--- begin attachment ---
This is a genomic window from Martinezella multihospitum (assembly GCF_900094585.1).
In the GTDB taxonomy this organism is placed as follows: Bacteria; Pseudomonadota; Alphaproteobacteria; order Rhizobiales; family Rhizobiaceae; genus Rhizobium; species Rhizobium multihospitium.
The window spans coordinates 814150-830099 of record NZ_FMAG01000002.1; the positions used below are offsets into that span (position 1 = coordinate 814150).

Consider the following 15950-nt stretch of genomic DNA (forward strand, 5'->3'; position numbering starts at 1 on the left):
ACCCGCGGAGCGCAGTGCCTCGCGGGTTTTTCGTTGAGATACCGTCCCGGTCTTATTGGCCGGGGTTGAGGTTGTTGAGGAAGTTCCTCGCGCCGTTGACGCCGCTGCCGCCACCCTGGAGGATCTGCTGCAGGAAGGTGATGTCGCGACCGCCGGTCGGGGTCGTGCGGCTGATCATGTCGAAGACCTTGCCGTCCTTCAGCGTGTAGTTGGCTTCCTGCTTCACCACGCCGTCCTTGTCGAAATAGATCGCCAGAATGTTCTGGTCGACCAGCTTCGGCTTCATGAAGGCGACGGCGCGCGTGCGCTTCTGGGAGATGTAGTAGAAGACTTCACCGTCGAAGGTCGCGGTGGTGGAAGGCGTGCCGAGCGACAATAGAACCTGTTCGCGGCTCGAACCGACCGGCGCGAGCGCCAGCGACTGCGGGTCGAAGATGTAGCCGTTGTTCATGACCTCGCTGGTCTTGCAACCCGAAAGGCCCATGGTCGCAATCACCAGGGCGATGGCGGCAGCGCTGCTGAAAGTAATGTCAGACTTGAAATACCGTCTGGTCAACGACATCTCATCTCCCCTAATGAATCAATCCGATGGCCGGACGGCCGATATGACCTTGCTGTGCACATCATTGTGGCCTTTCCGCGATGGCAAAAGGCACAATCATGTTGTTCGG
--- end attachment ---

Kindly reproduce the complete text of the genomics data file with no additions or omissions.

This is a genomic window from Martinezella multihospitum (assembly GCF_900094585.1).
In the GTDB taxonomy this organism is placed as follows: Bacteria; Pseudomonadota; Alphaproteobacteria; order Rhizobiales; family Rhizobiaceae; genus Rhizobium; species Rhizobium multihospitium.
The window spans coordinates 814150-830099 of record NZ_FMAG01000002.1; the positions used below are offsets into that span (position 1 = coordinate 814150).

Consider the following 15950-nt stretch of genomic DNA (forward strand, 5'->3'; position numbering starts at 1 on the left):
ACCCGCGGAGCGCAGTGCCTCGCGGGTTTTTCGTTGAGATACCGTCCCGGTCTTATTGGCCGGGGTTGAGGTTGTTGAGGAAGTTCCTCGCGCCGTTGACGCCGCTGCCGCCACCCTGGAGGATCTGCTGCAGGAAGGTGATGTCGCGACCGCCGGTCGGGGTCGTGCGGCTGATCATGTCGAAGACCTTGCCGTCCTTCAGCGTGTAGTTGGCTTCCTGCTTCACCACGCCGTCCTTGTCGAAATAGATCGCCAGAATGTTCTGGTCGACCAGCTTCGGCTTCATGAAGGCGACGGCGCGCGTGCGCTTCTGGGAGATGTAGTAGAAGACTTCACCGTCGAAGGTCGCGGTGGTGGAAGGCGTGCCGAGCGACAATAGAACCTGTTCGCGGCTCGAACCGACCGGCGCGAGCGCCAGCGACTGCGGGTCGAAGATGTAGCCGTTGTTCATGACCTCGCTGGTCTTGCAACCCGAAAGGCCCATGGTCGCAATCACCAGGGCGATGGCGGCAGCGCTGCTGAAAGTAATGTCAGACTTGAAATACCGTCTGGTCAACGACATCTCATCTCCCCTAATGAATCAATCCGATGGCCGGACGGCCGATATGACCTTGCTGTGCACATCATTGTGGCCTTTCCGCGATGGCAAAAGGCACAATCATGTTGTTCGG